JUICE: The Long Shadow of the Energy Crisis

27 Nov 2018

Massive utility liability from the recent devastating wildfires potentially sparked by electric lines puts the companies, politicians, regulators and ratepayers between a rock and a hard place.

California regulators and lawmakers are working to keep Pacific Gas & Electric and Southern California Edison from being financially overwhelmed by claims resulting from the tragic toll on lives and property.

However, public decision-makers’ efforts to keep the two companies from going into bankruptcy court face numerous challenges. Key among them is to placate investors, while avoid being seen as bailing out utilities, particularly with a new governor coming in whose seen as a utility skeptic compared to Gov. Jerry Brown. Another factor is that a new crop of lawmakers will head to Sacramento to be sworn in Dec. 3 and their position regarding utility liability is unknown.

Meanwhile, next Monday Assembly Energy & Utilities Committee Chair Chris Holden (D-Pasadena) is expected to introduce legislation that seeks to keep the necks of the two utilities above the flood of red ink. His bill, which is not yet numbered, is to ensure the enacted wildfire protective legislation, SB 901 that goes into effect on Jan.1, applies to wildfire liability this year for PG&E and Edison.

Under SB 901 by Sen. Bill Dodd (D-Napa), the California Public Utilities Commission can approve utilities’ issuance of bonds to cover wildfire liability costs not covered by insurance. The revenue bonds are to be paid back by ratepayers. The catch is that the SB 901 bond provision applies to fires in 2017, 2019 and going forward. It does not include bond recovery for liability for the 2018 fires, including the Camp Fire, which was the most destructive conflagration in the state to date.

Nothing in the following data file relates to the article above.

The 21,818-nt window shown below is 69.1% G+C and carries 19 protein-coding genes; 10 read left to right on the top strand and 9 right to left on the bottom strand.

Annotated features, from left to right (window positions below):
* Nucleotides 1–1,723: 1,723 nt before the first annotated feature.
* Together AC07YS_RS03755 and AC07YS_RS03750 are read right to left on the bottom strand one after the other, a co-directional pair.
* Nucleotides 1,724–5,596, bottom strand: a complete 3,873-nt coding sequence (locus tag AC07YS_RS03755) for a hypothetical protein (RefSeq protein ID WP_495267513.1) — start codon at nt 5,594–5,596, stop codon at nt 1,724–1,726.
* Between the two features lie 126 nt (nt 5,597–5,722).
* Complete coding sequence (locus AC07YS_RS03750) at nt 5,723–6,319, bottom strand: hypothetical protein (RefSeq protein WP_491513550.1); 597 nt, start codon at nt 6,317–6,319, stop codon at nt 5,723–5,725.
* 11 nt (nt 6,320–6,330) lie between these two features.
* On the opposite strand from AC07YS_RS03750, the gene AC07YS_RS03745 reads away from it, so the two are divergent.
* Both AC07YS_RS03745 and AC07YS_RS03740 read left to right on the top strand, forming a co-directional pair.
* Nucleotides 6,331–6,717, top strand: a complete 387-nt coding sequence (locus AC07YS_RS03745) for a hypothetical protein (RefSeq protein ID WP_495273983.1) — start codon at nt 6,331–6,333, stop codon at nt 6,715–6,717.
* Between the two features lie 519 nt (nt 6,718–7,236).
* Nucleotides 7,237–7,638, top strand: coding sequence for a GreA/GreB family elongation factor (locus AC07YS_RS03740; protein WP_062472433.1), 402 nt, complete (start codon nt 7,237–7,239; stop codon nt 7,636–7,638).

Assuming the utilities issue bonds to cover huge wildfire claims, what kind of securitization will bond buyers demand? Will the costs be too high, thus forcing the two utilities into bankruptcy court?

In 2001, PG&E went into voluntary bankruptcy. That was after it sued the CPUC in federal court to recover a claimed $9 billion in losses from the crisis. The lawsuit, however, was a big expensive gamble. As it was, the bankruptcy ended up being a messy, protracted and costly legal and political fight. It included a struggle over the disposition of valuable utility assets.

Former corporate head Robert Glynn tried to spin off the utility’s hydropower assets and Diablo Nuclear plant into an unregulated state subsidiary. In Sacramento, a state lawmaker, former Assemblymember Fred Keeley, attempted to turn PG&E’s hydro assets into state property in return for bailing out the company.

There also was an effort to have the state buy PG&E’s and Edison’s transmission lines and use the transmission access fees to pay off the debt.

Three years after the state’s 2000-01 energy crisis, a big deal was reached between PG&E and The Utility Reform Network, which was approved by the bankruptcy judge Dennis Montali. In December 2003, a regulatory version of the reorganization plan was okayed by the CPUC. It saddled ratepayers with billions of dollars of costs, including a $2.2 billion fictitious “regulatory asset” and an 11.22 percent return on equity for PG&E for nine years, raising it more than 1 percent.